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Techniques for power-efficient rendering

Posted: 04 Nov 2013     Print Version  Bookmark and Share

Keywords:Mobile processors  game console  SoC  application processor  Computer graphics 

Mobile processors nowadays are improving at an astonishing rate, and consequently delivering visually stunning user experiences at less than 3 watts of power consumption.

Just how is it that mobile processors running at 5 per cent of the power of a game console, can produce the kind of graphics realism we had previously come to expect only from game consoles?

It's all about the pixel and making it shine, without drinking a lot of power. Let's look at a few of techniques being used in modern SoC application processors to achieve these fantastic results.

Figure 1: There are techniques being used in modern SoC application processors to achieve these fantastic results.

Creating realism within the constraints of mobile devices
Computer graphics (CG) features like hardware tessellation, geometry shading, and high dynamic range (HDR) are developed on big PCs and workstations and then migrated to the mobile platforms. The mobile platforms are getting larger screens and more powerful processors, the elements needed for advanced CG. The challenge is how to get stunning, real-time, workstation-class graphics in a battery-powered device that can run for eight or more hours and not become too hot to hold.

The first step in any power management system, whether it's a phone, your home, or a PC, is to turn things off that aren't being used.

With rudimentary power management under control, developers of the SoCs looked into algorithmic opportunities to deliver realistic images. With the semiconductor suppliers working in their research labs, and with game developers, movie studios, and university computer scientists, clever techniques have emerged over the past two to three years.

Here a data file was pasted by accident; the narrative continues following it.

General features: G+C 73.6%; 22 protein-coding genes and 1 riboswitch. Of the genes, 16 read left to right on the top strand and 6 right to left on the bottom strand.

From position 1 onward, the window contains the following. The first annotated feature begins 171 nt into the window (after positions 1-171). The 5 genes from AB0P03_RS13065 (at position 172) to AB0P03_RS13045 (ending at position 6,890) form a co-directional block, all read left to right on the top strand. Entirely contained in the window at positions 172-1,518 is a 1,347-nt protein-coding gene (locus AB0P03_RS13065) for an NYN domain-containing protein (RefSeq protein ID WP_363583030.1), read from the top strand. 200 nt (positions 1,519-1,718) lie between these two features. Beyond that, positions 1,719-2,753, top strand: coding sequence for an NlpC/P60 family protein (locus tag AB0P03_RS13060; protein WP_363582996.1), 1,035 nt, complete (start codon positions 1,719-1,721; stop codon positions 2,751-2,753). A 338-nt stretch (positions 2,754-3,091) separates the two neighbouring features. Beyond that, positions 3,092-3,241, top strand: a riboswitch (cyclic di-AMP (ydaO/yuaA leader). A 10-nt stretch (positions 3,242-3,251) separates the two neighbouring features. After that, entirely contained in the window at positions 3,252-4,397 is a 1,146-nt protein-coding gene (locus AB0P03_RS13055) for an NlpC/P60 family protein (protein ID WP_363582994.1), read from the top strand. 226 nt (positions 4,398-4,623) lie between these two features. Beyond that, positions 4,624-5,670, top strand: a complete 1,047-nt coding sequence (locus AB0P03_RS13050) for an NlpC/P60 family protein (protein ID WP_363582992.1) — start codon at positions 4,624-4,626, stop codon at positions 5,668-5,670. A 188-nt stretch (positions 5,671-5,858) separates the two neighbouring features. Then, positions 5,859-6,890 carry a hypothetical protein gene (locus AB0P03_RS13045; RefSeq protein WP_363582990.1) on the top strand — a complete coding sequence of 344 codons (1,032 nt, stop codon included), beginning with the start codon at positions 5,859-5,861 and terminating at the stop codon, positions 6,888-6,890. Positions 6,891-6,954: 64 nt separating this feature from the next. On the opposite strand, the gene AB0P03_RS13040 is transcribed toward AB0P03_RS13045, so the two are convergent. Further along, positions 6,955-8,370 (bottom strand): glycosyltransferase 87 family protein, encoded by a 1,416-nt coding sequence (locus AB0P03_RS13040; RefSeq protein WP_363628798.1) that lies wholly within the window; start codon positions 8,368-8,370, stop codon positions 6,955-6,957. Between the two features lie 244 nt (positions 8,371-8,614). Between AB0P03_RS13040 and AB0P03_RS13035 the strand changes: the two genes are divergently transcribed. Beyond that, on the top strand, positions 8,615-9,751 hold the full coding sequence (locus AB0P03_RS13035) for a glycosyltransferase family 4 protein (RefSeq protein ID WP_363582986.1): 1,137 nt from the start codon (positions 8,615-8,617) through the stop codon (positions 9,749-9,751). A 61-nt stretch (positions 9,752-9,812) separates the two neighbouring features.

Tiling, chunking, and tile-based deferred rendering
In 1991, computer scientists at Microsoft Research launched the Talisman project to investigate new techniques to improve rendering time while scaling screen resolution and colour depth. The results were promising, but the hardware design proved to be too challenging for the semiconductor process technology available. However, several ideas from the project were successfully developed, including tiling and deferred rendering (originally developed by Pixel Planes at the University of North Carolina). Microsoft used that knowledge to develop it for Talisman. Software renderers, like Reyes developed at Pixar, also employed tiled methods, prior to Microsoft.

In tiling, the image is broken up into small sections and updated only when the image within them changes. In addition, tiling uses a tiled Z (depth) buffer to determine if a portion of a polygon is visible, and if not, it's not rendered. The process is similar to a traditional 3D graphics pipeline, but reduced to the size of a small tile. Tiling can also take advantage of early Z buffering (buffering early in the pipeline, after scan conversion, but before shading), to further reduce work.

Figure 2: Z-depth rejection rending example. (Source: Qualcomm)

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